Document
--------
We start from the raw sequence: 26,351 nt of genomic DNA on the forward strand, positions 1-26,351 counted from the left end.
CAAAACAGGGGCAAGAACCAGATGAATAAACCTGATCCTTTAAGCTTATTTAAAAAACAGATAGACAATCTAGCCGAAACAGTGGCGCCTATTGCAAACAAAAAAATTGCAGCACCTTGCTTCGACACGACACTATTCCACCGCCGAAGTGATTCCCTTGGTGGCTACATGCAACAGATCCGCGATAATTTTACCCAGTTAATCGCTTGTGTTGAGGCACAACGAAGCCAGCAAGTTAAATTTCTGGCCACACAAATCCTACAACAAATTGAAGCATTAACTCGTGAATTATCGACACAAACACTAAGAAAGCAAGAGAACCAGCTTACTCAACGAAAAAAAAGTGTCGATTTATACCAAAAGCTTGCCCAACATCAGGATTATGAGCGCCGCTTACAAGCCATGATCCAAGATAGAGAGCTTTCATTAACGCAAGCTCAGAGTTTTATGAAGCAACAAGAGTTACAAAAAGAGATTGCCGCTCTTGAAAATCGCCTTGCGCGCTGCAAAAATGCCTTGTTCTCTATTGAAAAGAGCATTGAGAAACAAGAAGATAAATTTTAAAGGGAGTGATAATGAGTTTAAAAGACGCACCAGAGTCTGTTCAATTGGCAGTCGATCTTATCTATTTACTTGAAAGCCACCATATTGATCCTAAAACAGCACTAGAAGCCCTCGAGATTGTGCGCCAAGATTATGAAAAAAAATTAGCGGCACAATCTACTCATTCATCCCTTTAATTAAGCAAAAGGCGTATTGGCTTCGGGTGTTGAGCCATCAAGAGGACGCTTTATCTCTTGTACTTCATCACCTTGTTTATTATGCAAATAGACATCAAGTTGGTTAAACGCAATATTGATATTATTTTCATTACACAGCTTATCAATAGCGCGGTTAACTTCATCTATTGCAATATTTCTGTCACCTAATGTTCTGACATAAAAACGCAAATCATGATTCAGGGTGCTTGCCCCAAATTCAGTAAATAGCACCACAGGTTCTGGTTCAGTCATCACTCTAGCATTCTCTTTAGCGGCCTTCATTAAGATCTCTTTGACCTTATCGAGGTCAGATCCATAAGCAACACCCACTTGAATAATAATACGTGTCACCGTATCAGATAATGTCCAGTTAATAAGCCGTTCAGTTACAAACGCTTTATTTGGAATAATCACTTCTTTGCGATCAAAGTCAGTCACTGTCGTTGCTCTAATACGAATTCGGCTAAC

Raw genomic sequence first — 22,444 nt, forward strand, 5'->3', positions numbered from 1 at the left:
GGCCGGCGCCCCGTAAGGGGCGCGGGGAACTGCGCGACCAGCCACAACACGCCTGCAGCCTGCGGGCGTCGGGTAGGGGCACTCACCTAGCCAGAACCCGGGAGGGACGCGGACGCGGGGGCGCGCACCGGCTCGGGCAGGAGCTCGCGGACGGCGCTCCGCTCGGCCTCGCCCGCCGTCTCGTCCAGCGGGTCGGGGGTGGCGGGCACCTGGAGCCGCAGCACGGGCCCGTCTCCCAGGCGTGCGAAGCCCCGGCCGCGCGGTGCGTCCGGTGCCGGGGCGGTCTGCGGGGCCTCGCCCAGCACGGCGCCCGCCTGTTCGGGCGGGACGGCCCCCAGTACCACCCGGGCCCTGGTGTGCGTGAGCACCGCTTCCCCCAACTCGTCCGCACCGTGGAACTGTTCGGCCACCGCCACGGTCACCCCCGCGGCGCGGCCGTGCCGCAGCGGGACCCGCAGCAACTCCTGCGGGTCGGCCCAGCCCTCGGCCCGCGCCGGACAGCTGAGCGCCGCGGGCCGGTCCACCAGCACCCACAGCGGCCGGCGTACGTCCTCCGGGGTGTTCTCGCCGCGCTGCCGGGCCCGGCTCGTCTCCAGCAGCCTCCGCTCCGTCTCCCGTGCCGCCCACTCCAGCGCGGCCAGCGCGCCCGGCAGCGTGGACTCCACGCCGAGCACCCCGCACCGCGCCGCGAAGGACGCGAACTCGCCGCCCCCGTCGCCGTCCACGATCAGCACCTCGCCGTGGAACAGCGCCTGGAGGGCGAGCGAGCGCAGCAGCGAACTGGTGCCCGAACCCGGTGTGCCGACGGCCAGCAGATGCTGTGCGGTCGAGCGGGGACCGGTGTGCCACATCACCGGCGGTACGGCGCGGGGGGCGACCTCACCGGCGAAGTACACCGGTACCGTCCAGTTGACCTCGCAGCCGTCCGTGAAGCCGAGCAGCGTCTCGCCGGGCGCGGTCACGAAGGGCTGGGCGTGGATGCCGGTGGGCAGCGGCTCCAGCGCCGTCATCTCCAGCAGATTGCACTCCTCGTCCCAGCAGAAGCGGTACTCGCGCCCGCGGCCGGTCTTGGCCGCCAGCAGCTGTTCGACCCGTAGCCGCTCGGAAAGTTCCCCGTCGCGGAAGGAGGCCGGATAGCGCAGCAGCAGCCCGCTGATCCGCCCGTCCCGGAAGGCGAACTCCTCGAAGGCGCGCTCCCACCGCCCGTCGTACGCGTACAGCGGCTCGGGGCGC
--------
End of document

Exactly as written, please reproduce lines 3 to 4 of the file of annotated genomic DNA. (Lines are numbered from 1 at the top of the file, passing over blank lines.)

Raw genomic sequence first — 22,444 nt, forward strand, 5'->3', positions numbered from 1 at the left:
GGCCGGCGCCCCGTAAGGGGCGCGGGGAACTGCGCGACCAGCCACAACACGCCTGCAGCCTGCGGGCGTCGGGTAGGGGCACTCACCTAGCCAGAACCCGGGAGGGACGCGGACGCGGGGGCGCGCACCGGCTCGGGCAGGAGCTCGCGGACGGCGCTCCGCTCGGCCTCGCCCGCCGTCTCGTCCAGCGGGTCGGGGGTGGCGGGCACCTGGAGCCGCAGCACGGGCCCGTCTCCCAGGCGTGCGAAGCCCCGGCCGCGCGGTGCGTCCGGTGCCGGGGCGGTCTGCGGGGCCTCGCCCAGCACGGCGCCCGCCTGTTCGGGCGGGACGGCCCCCAGTACCACCCGGGCCCTGGTGTGCGTGAGCACCGCTTCCCCCAACTCGTCCGCACCGTGGAACTGTTCGGCCACCGCCACGGTCACCCCCGCGGCGCGGCCGTGCCGCAGCGGGACCCGCAGCAACTCCTGCGGGTCGGCCCAGCCCTCGGCCCGCGCCGGACAGCTGAGCGCCGCGGGCCGGTCCACCAGCACCCACAGCGGCCGGCGTACGTCCTCCGGGGTGTTCTCGCCGCGCTGCCGGGCCCGGCTCGTCTCCAGCAGCCTCCGCTCCGTCTCCCGTGCCGCCCACTCCAGCGCGGCCAGCGCGCCCGGCAGCGTGGACTCCACGCCGAGCACCCCGCACCGCGCCGCGAAGGACGCGAACTCGCCGCCCCCGTCGCCGTCCACGATCAGCACCTCGCCGTGGAACAGCGCCTGGAGGGCGAGCGAGCGCAGCAGCGAACTGGTGCCCGAACCCGGTGTGCCGACGGCCAGCAGATGCTGTGCGGTCGAGCGGGGACCGGTGTGCCACATCACCGGCGGTACGGCGCGGGGGGCGACCTCACCGGCGAAGTACACCGGTACCGTCCAGTTGACCTCGCAGCCGTCCGTGAAGCCGAGCAGCGTCTCGCCGGGCGCGGTCACGAAGGGCTGGGCGTGGATGCCGGTGGGCAGCGGCTCCAGCGCCGTCATCTCCAGCAGATTGCACTCCTCGTCCCAGCAGAAGCGGTACTCGCGCCCGCGGCCGGTCTTGGCCGCCAGCAGCTGTTCGACCCGTAGCCGCTCGGAAAGTTCCCCGTCGCGGAAGGAGGCCGGATAGCGCAGCAGCAGCCCGCTGATCCGCCCGTCCCGGAAGGCGAACTCCTCGAAGGCGCGCTCCCACCGCCCGTCGTACGCGTACAGCGGCTCGGGGCGC